Chapter 2 - Citizenship
To be a citizen of a country means that you belong to that country and have the right to live there. A country must protect its citizens if they need help when they are travelling in other countries. Citizenship is a very important thing and people value it highly.
Laws governing citizenship
Children's Act No.38 of 2008
Refugees Amendment Bill, 2010
There are a number of laws due for reform and undergoing reform, which may change the requirements described in this chapter.
In South Africa our Bill of Rights gives many rights to 'everyone', but keeps certain rights for citizens only. If you are a citizen of South Africa you have the right to:
None of these rights apply to people who are not South African citizens, even if they have lived legally in this country for very many years.
The government can pass laws which give those rights to non-citizens. For example, some people who were not citizens were allowed to vote in the 1994 election. But it is not a right which is protected in the constitution for non-citizens, so government can also pass a law which takes the vote away from them.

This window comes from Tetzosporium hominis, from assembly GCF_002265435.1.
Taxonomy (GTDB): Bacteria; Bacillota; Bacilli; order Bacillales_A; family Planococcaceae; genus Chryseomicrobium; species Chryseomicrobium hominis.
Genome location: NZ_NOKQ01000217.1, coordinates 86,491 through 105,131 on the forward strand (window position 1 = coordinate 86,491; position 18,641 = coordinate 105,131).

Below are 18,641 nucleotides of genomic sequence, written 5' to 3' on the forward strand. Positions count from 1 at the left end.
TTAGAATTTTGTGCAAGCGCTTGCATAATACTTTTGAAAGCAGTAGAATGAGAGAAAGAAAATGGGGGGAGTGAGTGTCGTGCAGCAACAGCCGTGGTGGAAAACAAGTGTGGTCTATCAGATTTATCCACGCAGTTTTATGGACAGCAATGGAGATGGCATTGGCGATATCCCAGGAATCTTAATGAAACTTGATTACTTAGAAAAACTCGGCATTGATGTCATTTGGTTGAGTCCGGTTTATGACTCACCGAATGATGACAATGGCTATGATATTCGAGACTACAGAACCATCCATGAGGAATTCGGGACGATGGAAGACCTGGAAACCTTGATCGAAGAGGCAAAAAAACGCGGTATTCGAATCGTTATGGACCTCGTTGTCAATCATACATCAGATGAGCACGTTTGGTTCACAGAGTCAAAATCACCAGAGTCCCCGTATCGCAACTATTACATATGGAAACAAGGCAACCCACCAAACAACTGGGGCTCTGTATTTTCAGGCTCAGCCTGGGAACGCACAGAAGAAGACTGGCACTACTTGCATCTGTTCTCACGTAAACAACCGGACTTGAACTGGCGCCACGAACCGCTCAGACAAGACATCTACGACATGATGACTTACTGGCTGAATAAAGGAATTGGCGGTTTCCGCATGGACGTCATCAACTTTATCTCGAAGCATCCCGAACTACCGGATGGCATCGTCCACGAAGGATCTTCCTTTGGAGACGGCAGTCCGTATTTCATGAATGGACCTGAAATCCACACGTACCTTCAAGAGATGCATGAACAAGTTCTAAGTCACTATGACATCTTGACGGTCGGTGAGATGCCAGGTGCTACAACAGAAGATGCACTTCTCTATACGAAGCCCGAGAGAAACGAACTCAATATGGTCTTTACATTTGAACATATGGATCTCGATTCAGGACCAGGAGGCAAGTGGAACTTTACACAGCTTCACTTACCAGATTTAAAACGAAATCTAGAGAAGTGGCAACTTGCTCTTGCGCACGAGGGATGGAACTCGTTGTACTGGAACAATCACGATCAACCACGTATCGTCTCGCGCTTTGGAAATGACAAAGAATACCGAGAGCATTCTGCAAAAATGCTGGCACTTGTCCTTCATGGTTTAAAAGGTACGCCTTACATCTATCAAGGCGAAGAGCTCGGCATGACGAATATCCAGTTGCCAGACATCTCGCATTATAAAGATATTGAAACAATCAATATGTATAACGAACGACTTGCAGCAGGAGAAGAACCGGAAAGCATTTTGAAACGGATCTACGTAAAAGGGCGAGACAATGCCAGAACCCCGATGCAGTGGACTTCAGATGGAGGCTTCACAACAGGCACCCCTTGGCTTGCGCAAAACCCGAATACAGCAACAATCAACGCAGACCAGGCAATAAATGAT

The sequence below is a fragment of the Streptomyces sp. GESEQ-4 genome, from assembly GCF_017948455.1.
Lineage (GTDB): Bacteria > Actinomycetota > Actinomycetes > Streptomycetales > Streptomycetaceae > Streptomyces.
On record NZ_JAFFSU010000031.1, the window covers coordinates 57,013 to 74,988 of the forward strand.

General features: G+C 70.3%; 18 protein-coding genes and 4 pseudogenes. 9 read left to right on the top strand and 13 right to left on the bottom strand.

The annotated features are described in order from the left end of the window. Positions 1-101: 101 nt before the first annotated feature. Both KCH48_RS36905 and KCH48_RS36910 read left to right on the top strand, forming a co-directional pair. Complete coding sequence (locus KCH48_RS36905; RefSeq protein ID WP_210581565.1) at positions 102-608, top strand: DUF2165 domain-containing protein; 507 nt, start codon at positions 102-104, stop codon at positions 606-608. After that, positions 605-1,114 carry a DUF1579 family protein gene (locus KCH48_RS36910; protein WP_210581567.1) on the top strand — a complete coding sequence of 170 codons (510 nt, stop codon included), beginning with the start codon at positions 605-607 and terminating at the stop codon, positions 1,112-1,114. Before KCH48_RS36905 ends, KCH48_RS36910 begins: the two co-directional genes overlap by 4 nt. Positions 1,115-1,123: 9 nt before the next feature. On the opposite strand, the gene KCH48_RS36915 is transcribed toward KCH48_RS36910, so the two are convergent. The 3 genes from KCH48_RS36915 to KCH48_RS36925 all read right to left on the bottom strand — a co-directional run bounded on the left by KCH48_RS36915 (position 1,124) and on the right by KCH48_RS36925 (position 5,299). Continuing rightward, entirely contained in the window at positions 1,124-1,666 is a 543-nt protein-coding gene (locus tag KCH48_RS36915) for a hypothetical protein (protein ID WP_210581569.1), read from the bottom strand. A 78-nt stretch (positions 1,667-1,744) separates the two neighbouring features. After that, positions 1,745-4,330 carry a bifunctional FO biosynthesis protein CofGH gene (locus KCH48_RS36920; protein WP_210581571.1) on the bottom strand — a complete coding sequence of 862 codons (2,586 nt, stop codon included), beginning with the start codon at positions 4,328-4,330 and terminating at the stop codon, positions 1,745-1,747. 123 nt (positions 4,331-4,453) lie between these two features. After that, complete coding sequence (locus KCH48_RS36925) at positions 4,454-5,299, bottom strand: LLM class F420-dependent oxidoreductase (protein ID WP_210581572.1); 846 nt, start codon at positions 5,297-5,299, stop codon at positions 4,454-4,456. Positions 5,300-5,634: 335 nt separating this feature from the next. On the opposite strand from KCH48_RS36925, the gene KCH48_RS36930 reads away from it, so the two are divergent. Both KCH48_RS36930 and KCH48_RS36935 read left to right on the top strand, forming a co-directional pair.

People who are not citizens must have permission to enter South Africa. If they want to stay, they must get a permit to live here.
Problems are usually experienced by people who are having difficulties in getting a first Identity Document (ID). Very often it is because their citizenship is being questioned by the Department of Home Affairs. ID books are only issued to citizens and to those non-citizens who have been given a permit to stay permanently in South Africa.
If the person does not have a birth certificate or good proof of being born in South Africa, they will be asked to bring all sorts of information about their parents, their schooling and so on.
WARNING: Anyone giving advice must be very careful when dealing with citizenship problems.
Advice givers can assist a person to collect all the right proofs and documents but should then refer the case to a Law Clinic, or public interest law firm such as the Legal Resources Centre, before doing anything else.
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